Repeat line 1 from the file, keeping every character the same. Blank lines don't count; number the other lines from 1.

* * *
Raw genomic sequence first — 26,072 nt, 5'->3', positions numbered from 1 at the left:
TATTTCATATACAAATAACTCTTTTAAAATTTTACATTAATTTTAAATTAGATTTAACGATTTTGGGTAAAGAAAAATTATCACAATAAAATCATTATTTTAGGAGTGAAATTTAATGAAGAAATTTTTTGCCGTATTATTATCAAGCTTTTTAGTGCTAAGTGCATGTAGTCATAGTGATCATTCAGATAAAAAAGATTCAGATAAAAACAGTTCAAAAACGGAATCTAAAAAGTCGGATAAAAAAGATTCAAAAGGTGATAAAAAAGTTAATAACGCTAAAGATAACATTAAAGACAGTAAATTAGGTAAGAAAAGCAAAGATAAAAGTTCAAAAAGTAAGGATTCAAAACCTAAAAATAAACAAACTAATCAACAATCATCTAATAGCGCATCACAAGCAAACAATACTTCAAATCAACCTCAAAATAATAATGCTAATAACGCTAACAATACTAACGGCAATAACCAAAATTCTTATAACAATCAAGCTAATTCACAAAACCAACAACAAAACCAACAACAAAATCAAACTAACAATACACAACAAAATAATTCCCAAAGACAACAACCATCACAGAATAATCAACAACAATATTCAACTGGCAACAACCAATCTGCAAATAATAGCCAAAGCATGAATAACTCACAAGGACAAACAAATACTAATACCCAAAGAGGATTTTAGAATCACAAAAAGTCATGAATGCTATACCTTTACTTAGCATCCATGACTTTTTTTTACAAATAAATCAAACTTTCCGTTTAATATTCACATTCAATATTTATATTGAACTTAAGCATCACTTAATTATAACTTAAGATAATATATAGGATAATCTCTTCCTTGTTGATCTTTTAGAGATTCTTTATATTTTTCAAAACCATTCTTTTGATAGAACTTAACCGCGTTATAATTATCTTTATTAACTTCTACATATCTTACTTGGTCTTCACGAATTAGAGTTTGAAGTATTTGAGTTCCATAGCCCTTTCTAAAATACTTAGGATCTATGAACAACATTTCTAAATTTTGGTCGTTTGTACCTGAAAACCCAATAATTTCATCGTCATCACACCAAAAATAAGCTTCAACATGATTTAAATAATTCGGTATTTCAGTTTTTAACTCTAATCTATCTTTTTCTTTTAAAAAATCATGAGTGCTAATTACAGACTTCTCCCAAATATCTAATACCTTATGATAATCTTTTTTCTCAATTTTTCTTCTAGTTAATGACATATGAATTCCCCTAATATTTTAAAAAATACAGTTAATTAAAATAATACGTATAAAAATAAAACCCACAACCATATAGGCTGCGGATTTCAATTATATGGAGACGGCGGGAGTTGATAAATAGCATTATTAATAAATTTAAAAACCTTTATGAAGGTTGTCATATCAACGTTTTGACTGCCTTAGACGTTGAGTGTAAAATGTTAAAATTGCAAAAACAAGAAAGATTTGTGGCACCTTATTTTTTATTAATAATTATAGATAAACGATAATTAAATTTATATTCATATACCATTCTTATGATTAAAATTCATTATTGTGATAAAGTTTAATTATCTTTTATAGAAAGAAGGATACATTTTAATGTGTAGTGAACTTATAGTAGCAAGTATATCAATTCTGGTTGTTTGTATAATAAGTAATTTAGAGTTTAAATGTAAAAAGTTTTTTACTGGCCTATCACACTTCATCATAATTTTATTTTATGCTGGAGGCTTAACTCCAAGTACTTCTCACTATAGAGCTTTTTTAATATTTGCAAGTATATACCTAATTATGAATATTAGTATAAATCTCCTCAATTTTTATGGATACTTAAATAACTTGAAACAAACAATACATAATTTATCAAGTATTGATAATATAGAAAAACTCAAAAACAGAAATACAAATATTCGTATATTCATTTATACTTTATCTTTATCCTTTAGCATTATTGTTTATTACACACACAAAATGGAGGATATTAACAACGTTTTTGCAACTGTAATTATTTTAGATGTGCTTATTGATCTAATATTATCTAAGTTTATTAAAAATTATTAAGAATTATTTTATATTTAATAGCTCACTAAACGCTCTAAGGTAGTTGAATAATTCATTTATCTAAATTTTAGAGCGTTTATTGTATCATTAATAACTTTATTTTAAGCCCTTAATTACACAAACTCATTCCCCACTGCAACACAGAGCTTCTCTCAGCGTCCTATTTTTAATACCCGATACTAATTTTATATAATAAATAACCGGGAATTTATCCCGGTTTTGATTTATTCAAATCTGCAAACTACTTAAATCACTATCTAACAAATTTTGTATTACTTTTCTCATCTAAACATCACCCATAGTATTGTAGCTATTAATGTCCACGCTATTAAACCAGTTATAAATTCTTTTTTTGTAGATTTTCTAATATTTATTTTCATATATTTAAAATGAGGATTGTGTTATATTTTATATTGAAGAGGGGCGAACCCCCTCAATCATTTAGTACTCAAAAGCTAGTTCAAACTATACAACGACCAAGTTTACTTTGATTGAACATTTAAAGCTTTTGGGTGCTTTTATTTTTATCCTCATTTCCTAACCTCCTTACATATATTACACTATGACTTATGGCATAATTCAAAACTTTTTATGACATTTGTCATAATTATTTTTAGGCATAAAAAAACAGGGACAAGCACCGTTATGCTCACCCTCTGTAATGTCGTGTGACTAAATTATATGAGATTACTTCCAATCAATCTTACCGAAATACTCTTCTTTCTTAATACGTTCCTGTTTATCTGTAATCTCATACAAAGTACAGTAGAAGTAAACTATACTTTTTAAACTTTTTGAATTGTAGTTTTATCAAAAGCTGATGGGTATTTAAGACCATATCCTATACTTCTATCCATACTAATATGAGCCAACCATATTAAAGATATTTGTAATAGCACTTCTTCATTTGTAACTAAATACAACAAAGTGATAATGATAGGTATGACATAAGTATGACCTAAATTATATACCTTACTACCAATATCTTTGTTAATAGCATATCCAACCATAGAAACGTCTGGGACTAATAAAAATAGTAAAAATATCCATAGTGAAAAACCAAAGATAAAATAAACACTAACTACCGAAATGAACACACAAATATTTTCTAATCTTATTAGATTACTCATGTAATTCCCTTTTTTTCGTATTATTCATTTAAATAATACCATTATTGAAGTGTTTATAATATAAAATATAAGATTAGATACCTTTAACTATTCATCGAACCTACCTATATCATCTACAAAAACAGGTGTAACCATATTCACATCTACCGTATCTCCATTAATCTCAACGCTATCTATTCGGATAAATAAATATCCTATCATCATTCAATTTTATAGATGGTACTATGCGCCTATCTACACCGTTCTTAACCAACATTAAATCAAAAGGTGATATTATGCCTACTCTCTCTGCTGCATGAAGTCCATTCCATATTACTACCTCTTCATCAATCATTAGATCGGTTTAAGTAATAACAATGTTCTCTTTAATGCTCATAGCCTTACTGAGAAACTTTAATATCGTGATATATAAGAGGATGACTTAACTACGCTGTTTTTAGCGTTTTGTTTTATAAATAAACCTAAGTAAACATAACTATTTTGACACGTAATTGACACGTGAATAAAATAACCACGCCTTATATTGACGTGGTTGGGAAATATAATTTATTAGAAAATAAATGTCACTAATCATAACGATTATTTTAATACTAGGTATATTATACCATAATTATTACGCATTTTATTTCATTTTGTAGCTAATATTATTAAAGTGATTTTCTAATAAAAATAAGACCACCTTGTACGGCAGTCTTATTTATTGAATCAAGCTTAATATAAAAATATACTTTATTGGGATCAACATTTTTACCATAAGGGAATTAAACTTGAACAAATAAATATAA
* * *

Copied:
Raw genomic sequence first — 26,072 nt, 5'->3', positions numbered from 1 at the left: